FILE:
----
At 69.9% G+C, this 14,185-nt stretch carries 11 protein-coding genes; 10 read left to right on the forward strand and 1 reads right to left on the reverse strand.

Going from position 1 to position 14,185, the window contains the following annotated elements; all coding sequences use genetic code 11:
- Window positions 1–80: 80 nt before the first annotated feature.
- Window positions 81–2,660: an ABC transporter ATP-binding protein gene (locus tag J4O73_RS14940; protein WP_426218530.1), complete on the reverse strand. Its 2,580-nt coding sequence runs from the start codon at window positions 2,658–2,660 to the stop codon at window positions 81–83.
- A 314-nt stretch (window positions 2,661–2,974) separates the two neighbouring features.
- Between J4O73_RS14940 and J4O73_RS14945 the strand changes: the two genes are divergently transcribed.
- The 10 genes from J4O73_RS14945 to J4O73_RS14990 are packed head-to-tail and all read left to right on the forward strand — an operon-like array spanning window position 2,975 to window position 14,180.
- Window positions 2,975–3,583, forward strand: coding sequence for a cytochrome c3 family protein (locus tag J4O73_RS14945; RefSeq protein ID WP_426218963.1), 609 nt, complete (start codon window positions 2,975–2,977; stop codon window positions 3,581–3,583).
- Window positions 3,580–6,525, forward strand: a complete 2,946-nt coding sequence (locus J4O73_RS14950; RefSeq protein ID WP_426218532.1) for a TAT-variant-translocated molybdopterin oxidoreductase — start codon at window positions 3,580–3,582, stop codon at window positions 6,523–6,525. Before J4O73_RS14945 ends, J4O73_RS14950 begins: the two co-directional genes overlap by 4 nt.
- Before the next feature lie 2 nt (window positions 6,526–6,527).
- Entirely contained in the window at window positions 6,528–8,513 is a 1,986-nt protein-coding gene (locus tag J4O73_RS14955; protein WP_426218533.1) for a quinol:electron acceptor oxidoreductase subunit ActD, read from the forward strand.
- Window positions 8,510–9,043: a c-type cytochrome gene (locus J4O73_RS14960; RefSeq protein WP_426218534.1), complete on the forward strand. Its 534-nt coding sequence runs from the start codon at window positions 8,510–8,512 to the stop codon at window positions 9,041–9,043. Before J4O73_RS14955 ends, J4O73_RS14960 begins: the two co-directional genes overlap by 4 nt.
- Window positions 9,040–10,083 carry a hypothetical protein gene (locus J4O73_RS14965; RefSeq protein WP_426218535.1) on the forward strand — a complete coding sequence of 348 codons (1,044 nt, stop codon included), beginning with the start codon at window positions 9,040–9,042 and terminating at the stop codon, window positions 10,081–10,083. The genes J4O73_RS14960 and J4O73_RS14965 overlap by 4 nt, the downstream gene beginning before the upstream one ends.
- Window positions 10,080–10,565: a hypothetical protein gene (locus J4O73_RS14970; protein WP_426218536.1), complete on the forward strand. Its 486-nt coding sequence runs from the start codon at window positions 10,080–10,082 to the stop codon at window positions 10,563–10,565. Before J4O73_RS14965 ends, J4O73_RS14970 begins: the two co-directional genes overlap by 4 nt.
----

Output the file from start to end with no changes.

At 69.9% G+C, this 14,185-nt stretch carries 11 protein-coding genes; 10 read left to right on the forward strand and 1 reads right to left on the reverse strand.

Going from position 1 to position 14,185, the window contains the following annotated elements; all coding sequences use genetic code 11:
- Window positions 1–80: 80 nt before the first annotated feature.
- Window positions 81–2,660: an ABC transporter ATP-binding protein gene (locus tag J4O73_RS14940; protein WP_426218530.1), complete on the reverse strand. Its 2,580-nt coding sequence runs from the start codon at window positions 2,658–2,660 to the stop codon at window positions 81–83.
- A 314-nt stretch (window positions 2,661–2,974) separates the two neighbouring features.
- Between J4O73_RS14940 and J4O73_RS14945 the strand changes: the two genes are divergently transcribed.
- The 10 genes from J4O73_RS14945 to J4O73_RS14990 are packed head-to-tail and all read left to right on the forward strand — an operon-like array spanning window position 2,975 to window position 14,180.
- Window positions 2,975–3,583, forward strand: coding sequence for a cytochrome c3 family protein (locus tag J4O73_RS14945; RefSeq protein ID WP_426218963.1), 609 nt, complete (start codon window positions 2,975–2,977; stop codon window positions 3,581–3,583).
- Window positions 3,580–6,525, forward strand: a complete 2,946-nt coding sequence (locus J4O73_RS14950; RefSeq protein ID WP_426218532.1) for a TAT-variant-translocated molybdopterin oxidoreductase — start codon at window positions 3,580–3,582, stop codon at window positions 6,523–6,525. Before J4O73_RS14945 ends, J4O73_RS14950 begins: the two co-directional genes overlap by 4 nt.
- Before the next feature lie 2 nt (window positions 6,526–6,527).
- Entirely contained in the window at window positions 6,528–8,513 is a 1,986-nt protein-coding gene (locus tag J4O73_RS14955; protein WP_426218533.1) for a quinol:electron acceptor oxidoreductase subunit ActD, read from the forward strand.
- Window positions 8,510–9,043: a c-type cytochrome gene (locus J4O73_RS14960; RefSeq protein WP_426218534.1), complete on the forward strand. Its 534-nt coding sequence runs from the start codon at window positions 8,510–8,512 to the stop codon at window positions 9,041–9,043. Before J4O73_RS14955 ends, J4O73_RS14960 begins: the two co-directional genes overlap by 4 nt.
- Window positions 9,040–10,083 carry a hypothetical protein gene (locus J4O73_RS14965; RefSeq protein WP_426218535.1) on the forward strand — a complete coding sequence of 348 codons (1,044 nt, stop codon included), beginning with the start codon at window positions 9,040–9,042 and terminating at the stop codon, window positions 10,081–10,083. The genes J4O73_RS14960 and J4O73_RS14965 overlap by 4 nt, the downstream gene beginning before the upstream one ends.
- Window positions 10,080–10,565: a hypothetical protein gene (locus J4O73_RS14970; protein WP_426218536.1), complete on the forward strand. Its 486-nt coding sequence runs from the start codon at window positions 10,080–10,082 to the stop codon at window positions 10,563–10,565. Before J4O73_RS14965 ends, J4O73_RS14970 begins: the two co-directional genes overlap by 4 nt.